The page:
Willing and Able

“I’ve learned so much from Chrissy,” Stacey says. Everything from eliminating swivel snaps to make opening gates accessible, to her perseverance of tackling daily tasks.

“Chrissy is willing and able to the grunt work that goes with horses. She’ll toss hay, clean and fill water buckets, turn out, whatever chore needs to be done. Can’t doesn’t exist.”

Of course, a sense of (dark) humor is appreciated, though Stacey adits Chrissy catches her off guard at times. Teaching in miserable four degree winter, Stacey complained she couldn’t feel her fingers or toes. Chrissy’s reply was that she didn’t have that problem.

Giere highlights the message, for anyone, able-bodied or not, no matter what your challenge or how difficult it appears, you can do something. Let nothing stop you, put yourself out there.

I can, I will is the attitude that gets you places. 

Competitive Side: Enter Prince Charming

Under Stacey’s tutelage, Chrissy started driving competitively six years ago. There are two grades for Para driving and Chrissy is classified as Grade 1.

She started learning on lesson horses, signing up for farm and local schooling shows. Using more experienced loaner horses for two years to compete was the next step.

Chrissy Aitken and Prince Charming in Dressage
Chrissy Aitken and Prince Charming in Dressage ©

Seeing her dedication not only to the craft but her willingness to learn all aspects of horsemanship and stepping up for chores inspired a donor and four people associated with the farm to form a sponsorship to help Chrissy find a driving partner.

Enter Prince Charming, a 17 year old Hackney, standing 16.2, selected by Casey Zubek, in IL, from a former four-in-hand team. Described as honest, steady and presentable, Prince has lived up to the billing. Hackneys are a rare breed currently in the US, only numbering around 200.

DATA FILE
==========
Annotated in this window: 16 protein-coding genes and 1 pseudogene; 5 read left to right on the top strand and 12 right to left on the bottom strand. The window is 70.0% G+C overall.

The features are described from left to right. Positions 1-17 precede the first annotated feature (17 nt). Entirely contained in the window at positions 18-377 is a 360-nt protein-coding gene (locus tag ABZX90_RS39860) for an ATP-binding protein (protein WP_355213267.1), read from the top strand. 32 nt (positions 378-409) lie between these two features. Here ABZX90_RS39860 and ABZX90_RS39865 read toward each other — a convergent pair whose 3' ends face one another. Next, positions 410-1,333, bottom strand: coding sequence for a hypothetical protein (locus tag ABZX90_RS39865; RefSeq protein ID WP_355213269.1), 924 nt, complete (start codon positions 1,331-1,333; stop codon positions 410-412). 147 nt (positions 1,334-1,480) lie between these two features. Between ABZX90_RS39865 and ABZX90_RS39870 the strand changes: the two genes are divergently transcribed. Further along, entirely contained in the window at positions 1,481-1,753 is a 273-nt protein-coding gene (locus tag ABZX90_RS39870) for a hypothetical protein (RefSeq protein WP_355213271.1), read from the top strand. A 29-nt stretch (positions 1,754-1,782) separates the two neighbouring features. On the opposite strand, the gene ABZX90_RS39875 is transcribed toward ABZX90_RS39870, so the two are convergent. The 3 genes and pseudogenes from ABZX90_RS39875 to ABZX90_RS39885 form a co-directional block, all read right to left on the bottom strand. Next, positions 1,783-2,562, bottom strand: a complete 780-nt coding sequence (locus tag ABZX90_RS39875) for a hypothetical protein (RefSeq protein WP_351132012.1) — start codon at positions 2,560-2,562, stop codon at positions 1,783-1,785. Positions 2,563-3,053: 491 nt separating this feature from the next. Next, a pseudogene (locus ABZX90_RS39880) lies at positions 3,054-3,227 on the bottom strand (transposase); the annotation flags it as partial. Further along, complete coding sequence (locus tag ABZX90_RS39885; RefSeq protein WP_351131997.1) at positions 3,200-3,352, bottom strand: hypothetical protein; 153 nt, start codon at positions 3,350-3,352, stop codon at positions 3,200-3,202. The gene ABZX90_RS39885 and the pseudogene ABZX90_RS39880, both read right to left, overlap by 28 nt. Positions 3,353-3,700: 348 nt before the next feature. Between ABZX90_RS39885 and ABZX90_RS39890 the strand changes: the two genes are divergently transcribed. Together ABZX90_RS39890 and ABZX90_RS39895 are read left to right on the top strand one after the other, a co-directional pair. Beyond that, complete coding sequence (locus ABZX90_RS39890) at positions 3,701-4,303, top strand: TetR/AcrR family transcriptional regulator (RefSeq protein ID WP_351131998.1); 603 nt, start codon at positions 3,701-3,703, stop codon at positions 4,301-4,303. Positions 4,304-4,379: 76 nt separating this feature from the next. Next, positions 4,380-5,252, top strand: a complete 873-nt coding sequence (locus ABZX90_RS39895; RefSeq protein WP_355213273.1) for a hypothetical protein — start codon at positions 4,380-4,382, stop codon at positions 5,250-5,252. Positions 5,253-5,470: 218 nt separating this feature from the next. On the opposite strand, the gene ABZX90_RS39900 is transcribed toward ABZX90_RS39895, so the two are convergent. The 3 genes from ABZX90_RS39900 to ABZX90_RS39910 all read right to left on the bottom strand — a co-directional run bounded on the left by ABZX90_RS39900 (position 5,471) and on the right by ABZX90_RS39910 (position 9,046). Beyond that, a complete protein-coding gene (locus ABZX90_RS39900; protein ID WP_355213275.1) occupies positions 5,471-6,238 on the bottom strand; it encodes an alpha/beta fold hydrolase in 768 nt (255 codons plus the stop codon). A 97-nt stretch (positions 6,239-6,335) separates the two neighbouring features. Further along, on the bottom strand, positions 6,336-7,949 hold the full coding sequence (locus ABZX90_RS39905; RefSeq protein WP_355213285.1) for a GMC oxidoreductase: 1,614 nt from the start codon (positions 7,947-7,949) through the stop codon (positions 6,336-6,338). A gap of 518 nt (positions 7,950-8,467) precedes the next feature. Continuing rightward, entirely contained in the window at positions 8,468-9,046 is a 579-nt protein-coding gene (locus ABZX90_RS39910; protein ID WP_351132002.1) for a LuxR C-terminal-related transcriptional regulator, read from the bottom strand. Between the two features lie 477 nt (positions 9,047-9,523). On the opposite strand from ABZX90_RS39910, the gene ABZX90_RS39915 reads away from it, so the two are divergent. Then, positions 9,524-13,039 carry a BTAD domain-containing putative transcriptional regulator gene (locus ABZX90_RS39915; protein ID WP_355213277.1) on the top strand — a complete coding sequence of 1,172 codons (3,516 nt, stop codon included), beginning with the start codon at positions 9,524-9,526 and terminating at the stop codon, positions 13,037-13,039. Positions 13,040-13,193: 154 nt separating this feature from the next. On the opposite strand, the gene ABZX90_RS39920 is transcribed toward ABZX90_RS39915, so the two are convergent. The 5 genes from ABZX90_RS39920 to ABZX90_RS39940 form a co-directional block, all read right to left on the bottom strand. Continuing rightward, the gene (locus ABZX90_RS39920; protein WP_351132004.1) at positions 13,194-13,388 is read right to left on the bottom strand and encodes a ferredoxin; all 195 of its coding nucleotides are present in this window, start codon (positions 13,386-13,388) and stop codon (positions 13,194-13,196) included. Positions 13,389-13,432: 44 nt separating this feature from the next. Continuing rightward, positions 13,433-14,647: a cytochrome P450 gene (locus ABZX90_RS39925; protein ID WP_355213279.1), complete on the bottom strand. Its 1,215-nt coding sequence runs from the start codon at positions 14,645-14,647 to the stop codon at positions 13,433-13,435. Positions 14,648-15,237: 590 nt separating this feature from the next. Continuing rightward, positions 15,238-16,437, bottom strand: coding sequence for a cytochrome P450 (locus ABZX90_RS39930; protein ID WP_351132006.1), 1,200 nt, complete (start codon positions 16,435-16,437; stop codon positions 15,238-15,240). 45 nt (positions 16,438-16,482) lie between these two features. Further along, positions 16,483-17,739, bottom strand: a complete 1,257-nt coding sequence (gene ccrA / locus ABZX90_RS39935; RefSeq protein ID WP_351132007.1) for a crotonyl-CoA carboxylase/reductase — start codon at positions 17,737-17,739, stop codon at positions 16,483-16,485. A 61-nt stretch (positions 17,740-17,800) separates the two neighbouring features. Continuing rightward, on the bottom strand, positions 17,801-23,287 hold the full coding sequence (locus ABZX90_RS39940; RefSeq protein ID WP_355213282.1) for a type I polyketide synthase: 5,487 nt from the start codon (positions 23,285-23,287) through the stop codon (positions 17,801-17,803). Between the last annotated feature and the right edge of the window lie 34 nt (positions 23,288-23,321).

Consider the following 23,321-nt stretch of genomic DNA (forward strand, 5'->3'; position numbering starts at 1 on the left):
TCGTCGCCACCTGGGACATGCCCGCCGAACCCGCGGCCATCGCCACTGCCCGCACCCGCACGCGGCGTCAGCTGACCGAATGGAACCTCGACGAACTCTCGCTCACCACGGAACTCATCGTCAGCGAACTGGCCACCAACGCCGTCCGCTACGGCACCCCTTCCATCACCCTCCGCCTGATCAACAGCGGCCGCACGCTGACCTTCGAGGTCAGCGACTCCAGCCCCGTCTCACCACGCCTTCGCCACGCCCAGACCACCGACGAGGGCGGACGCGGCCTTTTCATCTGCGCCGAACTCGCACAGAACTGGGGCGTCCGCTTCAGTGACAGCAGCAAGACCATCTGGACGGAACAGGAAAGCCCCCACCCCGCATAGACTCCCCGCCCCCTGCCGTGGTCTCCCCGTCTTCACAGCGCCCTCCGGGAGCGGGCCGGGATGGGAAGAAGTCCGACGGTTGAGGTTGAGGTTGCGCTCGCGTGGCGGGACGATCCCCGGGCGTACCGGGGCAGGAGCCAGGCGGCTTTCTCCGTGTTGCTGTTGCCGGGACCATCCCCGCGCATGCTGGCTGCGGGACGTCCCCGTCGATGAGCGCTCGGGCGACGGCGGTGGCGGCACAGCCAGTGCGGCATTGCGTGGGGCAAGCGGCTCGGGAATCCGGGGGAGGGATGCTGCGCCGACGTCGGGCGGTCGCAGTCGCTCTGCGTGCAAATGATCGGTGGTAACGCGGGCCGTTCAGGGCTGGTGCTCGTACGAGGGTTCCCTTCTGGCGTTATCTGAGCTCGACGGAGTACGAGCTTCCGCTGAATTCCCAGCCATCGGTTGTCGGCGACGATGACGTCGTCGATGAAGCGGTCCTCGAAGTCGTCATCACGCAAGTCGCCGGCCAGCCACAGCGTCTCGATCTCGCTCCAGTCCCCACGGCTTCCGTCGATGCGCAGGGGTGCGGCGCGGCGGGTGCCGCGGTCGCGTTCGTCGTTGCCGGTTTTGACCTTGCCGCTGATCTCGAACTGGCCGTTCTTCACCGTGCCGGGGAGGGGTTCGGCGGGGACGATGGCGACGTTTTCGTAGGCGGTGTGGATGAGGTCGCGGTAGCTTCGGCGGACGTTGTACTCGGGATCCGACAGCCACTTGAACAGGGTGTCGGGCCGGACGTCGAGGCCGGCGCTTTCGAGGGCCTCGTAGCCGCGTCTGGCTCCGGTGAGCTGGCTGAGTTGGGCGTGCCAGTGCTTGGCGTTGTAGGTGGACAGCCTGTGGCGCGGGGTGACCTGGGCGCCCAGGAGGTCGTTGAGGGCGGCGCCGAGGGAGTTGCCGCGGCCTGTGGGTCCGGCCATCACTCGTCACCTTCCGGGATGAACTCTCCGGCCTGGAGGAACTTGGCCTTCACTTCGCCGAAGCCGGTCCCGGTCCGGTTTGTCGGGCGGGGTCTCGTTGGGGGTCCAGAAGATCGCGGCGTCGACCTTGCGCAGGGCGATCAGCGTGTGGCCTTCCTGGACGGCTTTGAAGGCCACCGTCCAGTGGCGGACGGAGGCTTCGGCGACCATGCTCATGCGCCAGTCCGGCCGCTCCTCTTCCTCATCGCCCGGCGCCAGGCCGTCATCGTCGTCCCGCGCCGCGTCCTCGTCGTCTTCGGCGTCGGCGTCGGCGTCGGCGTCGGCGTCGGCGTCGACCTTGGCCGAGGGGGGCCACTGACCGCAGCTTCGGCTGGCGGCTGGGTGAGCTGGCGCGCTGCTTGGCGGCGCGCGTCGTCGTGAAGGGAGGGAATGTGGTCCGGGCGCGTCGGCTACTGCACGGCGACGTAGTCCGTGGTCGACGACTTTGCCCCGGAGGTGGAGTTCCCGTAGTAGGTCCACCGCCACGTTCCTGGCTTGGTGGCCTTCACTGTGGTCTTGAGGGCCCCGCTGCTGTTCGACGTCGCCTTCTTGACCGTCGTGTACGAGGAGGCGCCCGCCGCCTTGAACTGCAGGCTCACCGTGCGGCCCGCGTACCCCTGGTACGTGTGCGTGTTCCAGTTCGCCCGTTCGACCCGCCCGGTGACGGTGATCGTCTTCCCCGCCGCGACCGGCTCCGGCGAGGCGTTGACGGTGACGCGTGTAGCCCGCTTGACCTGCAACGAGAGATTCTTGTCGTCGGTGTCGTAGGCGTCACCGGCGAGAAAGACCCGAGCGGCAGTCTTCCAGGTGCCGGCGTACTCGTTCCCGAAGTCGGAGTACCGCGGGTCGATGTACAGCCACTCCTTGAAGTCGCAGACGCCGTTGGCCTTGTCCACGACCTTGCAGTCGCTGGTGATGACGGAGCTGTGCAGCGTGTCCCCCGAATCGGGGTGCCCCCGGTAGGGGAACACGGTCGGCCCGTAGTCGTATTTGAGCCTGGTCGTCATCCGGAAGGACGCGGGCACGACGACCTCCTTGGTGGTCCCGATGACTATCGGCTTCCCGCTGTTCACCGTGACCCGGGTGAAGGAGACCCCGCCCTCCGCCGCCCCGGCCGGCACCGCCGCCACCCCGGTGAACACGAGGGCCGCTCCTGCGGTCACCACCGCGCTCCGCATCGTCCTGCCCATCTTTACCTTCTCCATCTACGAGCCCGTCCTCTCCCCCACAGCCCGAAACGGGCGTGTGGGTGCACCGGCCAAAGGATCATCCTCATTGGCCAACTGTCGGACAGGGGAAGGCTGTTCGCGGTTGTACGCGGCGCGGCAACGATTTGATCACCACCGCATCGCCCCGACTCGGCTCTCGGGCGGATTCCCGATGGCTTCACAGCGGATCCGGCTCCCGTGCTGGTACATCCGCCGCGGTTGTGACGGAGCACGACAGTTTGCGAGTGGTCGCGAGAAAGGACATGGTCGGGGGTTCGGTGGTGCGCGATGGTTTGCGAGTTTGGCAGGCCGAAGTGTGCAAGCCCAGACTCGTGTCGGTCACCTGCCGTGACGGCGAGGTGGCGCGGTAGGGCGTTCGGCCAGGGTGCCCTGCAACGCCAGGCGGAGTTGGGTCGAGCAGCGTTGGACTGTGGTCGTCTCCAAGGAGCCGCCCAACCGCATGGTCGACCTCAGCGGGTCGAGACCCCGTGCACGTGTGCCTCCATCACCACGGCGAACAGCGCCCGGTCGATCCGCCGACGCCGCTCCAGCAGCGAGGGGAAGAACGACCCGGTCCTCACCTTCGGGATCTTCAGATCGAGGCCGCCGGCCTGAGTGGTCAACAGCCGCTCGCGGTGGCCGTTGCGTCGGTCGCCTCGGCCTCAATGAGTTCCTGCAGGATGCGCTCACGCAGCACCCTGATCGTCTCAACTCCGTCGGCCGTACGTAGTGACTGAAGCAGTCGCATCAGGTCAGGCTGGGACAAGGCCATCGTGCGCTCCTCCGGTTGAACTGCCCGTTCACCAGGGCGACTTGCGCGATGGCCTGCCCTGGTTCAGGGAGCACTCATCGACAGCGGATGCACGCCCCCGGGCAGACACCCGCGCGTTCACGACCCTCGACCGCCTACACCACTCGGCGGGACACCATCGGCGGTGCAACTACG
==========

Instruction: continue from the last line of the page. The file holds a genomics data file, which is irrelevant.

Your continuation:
For Chrissy, Prince has opened the path to build a bond with a special horse, as an equestrian, and a caregiver, according to Stacey. She notes he is very empathetic. “Sometimes he senses her mistakes and accommodates in forgiving manner.”

In September 2022, they competed in the Indiana CDE in Intermediate, and in 2023, a busy schedule included Ocala’s Spring Fling, Grand Oaks, Black Prong, and Live Oak, all in FL. They attended The National Drive in May held annually in IN.

Through her sponsor connections, Chrissy has been fortunate to be able to train and compete in Ocala, FL the last three winter seasons. Chrissy has a roster of four talented drivers: Diana Beardsley, Tracey Morgan, Kristin Whittington, Hannah Paulson for coaching while in Ocala.

“I absolutely love Prince Charming’s Hackney athleticism and willingness to work with Chrissy,” writes Tracey Morgan, a multiple USEF Champion driver and FEI competitor. 

She first met Chrissy at a Maple Crest clinic working with Kristin Whittington and Stacey. “Their positive ‘can do’ attitude is demonstrated in everything they do.”

When Chrissy is in the driver’s seat, it is game on. “She is fierce and focused,” Stacey says. “She wants to improve.” 

Morgan echoes that Chrissy’s desire makes her fun to be part of her coaching squad. “I’m impressed with her brave and determined style of driving in challenging competitions.”

Stacey flys in for the FL shows, but home demands limit time away from Maple Crest Farm, a seventh generation working farm.

The quality of their student-trainer, coach-friend runs deep. “It boils down to communication, trust in each other, trust in the horse,” Stacey describes. “It’s communicating the next skill set, knowing when to push, saying you need a stronger core.” It’s the multi-faceted aspect of building the triad relationship and making progress that captivates Stacey.

In an ideal scenario, Giere wishes they could take their unicorn overseas but the financial burden is reality. The lease option for Europe will prove a quick learning curve but Stacey is thrilled by how many people have reached out already with offers of horses to use. 

The team selection is announced August 3rd, 2023. “If Chrissy is named, we jump on plane, make all logistical arrangements and have 20 days to train, stay healthy, mentally sharp.” 

As Chrissy would say, “Why not go for it?”

*A series of upcoming fundraisers include one May 27 at Rookies Sports Bar and Grill in Parma Heights, OH from 5 p.m.-8 p.m. Donations can also be made through Maple Crest Farm.

Stacey Giere

Maple Crest Farm
6530 Miller Rd.
Brecksville, Ohio 44141